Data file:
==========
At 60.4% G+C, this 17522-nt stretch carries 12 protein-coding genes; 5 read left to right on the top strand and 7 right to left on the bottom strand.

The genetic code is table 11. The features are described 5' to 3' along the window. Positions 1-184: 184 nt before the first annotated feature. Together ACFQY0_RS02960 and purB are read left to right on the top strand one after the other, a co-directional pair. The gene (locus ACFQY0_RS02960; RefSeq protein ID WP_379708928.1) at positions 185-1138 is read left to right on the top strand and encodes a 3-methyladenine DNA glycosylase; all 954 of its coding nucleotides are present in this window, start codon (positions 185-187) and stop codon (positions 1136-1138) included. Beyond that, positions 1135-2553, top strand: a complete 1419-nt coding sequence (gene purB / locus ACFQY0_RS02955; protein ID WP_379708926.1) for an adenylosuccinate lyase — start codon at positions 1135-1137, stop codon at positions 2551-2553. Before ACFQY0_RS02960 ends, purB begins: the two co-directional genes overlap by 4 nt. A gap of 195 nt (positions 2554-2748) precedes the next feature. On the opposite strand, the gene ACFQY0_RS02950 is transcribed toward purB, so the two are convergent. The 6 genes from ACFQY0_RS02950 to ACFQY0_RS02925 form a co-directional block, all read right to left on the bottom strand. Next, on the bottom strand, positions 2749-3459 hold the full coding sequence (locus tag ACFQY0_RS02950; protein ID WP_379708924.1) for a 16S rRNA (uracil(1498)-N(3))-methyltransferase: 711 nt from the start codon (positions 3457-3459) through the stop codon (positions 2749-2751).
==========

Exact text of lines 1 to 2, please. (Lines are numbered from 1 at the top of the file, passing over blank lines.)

At 60.4% G+C, this 17522-nt stretch carries 12 protein-coding genes; 5 read left to right on the top strand and 7 right to left on the bottom strand.

The genetic code is table 11. The features are described 5' to 3' along the window. Positions 1-184: 184 nt before the first annotated feature. Together ACFQY0_RS02960 and purB are read left to right on the top strand one after the other, a co-directional pair. The gene (locus ACFQY0_RS02960; RefSeq protein ID WP_379708928.1) at positions 185-1138 is read left to right on the top strand and encodes a 3-methyladenine DNA glycosylase; all 954 of its coding nucleotides are present in this window, start codon (positions 185-187) and stop codon (positions 1136-1138) included. Beyond that, positions 1135-2553, top strand: a complete 1419-nt coding sequence (gene purB / locus ACFQY0_RS02955; protein ID WP_379708926.1) for an adenylosuccinate lyase — start codon at positions 1135-1137, stop codon at positions 2551-2553. Before ACFQY0_RS02960 ends, purB begins: the two co-directional genes overlap by 4 nt. A gap of 195 nt (positions 2554-2748) precedes the next feature. On the opposite strand, the gene ACFQY0_RS02950 is transcribed toward purB, so the two are convergent. The 6 genes from ACFQY0_RS02950 to ACFQY0_RS02925 form a co-directional block, all read right to left on the bottom strand. Next, on the bottom strand, positions 2749-3459 hold the full coding sequence (locus tag ACFQY0_RS02950; protein ID WP_379708924.1) for a 16S rRNA (uracil(1498)-N(3))-methyltransferase: 711 nt from the start codon (positions 3457-3459) through the stop codon (positions 2749-2751).